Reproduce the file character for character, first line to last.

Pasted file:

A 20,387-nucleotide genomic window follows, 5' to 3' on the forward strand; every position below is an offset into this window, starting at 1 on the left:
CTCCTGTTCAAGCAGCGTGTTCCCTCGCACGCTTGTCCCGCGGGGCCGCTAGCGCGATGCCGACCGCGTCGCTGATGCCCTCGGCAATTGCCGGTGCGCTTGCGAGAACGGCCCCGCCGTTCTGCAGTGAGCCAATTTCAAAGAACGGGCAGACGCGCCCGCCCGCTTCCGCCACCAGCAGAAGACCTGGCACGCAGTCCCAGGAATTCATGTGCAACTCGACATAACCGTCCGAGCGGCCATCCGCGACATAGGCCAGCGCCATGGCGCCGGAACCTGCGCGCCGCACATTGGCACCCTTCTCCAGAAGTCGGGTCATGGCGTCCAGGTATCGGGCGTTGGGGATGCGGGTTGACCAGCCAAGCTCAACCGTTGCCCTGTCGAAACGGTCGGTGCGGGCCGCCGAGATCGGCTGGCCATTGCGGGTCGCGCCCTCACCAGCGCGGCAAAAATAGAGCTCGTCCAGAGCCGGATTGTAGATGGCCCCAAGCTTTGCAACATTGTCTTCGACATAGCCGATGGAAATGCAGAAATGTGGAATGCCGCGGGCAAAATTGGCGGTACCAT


A 20,387-nucleotide genomic window follows, 5' to 3' on the forward strand; every position below is an offset into this window, starting at 1 on the left:
CTCCTGTTCAAGCAGCGTGTTCCCTCGCACGCTTGTCCCGCGGGGCCGCTAGCGCGATGCCGACCGCGTCGCTGATGCCCTCGGCAATTGCCGGTGCGCTTGCGAGAACGGCCCCGCCGTTCTGCAGTGAGCCAATTTCAAAGAACGGGCAGACGCGCCCGCCCGCTTCCGCCACCAGCAGAAGACCTGGCACGCAGTCCCAGGAATTCATGTGCAACTCGACATAACCGTCCGAGCGGCCATCCGCGACATAGGCCAGCGCCATGGCGCCGGAACCTGCGCGCCGCACATTGGCACCCTTCTCCAGAAGTCGGGTCATGGCGTCCAGGTATCGGGCGTTGGGGATGCGGGTTGACCAGCCAAGCTCAACCGTTGCCCTGTCGAAACGGTCGGTGCGGGCCGCCGAGATCGGCTGGCCATTGCGGGTCGCGCCCTCACCAGCGCGGCAAAAATAGAGCTCGTCCAGAGCCGGATTGTAGATGGCCCCAAGCTTTGCAACATTGTCTTCGACATAGCCGATGGAAATGCAGAAATGTGGAATGCCGCGGGCAAAATTGGCGGTACCAT